What is the meaning of the education? Who is the receiver of the education or with other words who will benefit from the education? Is that strictly the student, the coming employer, the university or the country as a whole and should they be considered equally important. With flexibility, it is at first glance the student that will benefit due to a larger variety of choices and a possibility of exploring areas of different interests. Most likely this will be following the student all the life and therefore also benefit in all subsequent steps, however the benefit might not be so obvious for the early phase of an industrial case. Specialization, on the other hand, means that the student is more attractive by an employer (it is easier to know what to expect from the newly graduated) but with the drawback of becoming narrower and therefor have a lesser match with random employers (this can be handled by a larger number of programs and good information). The following figure represents schematically how the depth and breadth are progressing in each of the chemical engineering programs (in the graph the following weight factors have been used for each subject; science course 1.4:1.4, breadth course 2:0, Engineering course 0.9:1.8 and, finally, Chemical Engineering course 0:2 where the numbers represent breadth:depth and the course credits are divided by the total number of course credits each year). The line represents equal emphasis on breadth and depth and is only there for visual aid.

Visualization of breadth vs depth at three chemical engineering programs

As can be seen in the figure, the three educations are rather similar in the first year where Chalmers is showing more breadth due to its integrated courses between specialized subject chemical engineering and the more holistic perspectives from environmental and sustainability. This is something that can be seen throughout the program. It is also noteworthy, that the smaller university with fewer choices shows the highest amount of specialization (even though the difference is rather small). Looking at UC Berkeley, it is clear that the extra year gives the student a more depth as well as a better breadth.  As a comparison, Chalmers and Borås are also listed after completion of their master’s program. It can be seen the amount of specialization during these (higher slope) but also that the ending position is quite different. The small university has even more pronounced specialization and the larger university shows high numbers in both depth and breadth.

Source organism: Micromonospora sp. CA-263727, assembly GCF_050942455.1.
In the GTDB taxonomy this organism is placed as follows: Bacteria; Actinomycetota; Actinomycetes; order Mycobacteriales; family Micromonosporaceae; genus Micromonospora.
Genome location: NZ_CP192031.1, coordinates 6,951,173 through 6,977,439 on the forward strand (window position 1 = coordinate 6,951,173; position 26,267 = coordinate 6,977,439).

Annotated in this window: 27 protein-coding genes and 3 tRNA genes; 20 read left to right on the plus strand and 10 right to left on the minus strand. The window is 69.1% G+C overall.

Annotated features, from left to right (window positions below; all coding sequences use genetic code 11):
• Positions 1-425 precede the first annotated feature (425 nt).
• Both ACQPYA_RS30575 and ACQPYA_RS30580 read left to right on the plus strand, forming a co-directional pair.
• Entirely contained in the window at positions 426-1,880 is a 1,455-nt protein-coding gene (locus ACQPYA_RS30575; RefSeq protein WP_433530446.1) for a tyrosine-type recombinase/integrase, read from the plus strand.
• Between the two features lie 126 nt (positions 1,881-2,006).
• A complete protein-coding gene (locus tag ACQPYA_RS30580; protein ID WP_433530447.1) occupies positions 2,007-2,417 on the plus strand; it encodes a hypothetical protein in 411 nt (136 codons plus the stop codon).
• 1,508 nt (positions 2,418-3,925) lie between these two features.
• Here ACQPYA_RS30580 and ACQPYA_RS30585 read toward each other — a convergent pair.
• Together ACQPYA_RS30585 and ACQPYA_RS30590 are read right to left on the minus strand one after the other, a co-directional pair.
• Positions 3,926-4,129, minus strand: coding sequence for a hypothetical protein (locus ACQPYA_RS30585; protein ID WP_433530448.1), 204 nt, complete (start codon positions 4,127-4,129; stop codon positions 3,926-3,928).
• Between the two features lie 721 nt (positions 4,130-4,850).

3 or 4 year program
Four years program provides longer time to educate the student and to foster him or her into critical thinking and judgment and also to show ability to understand new concepts. The benefit with the shorter program is that the student doesn’t have to spend longer time than necessary before he or her will become available for the work market and thus become productive. It is beyond no doubts that students are able to nourish their interests (apart from chemical engineering or what subject they might take) on the time between classes or after they finished the education and by that complete the whole person. The crucial point is to have enough time to let critical thinking appear because this can be implemented in almost all occasions and areas. It is not what particular parts you remember that counts it is what you have knowledge in and how to handle knowledge that is important.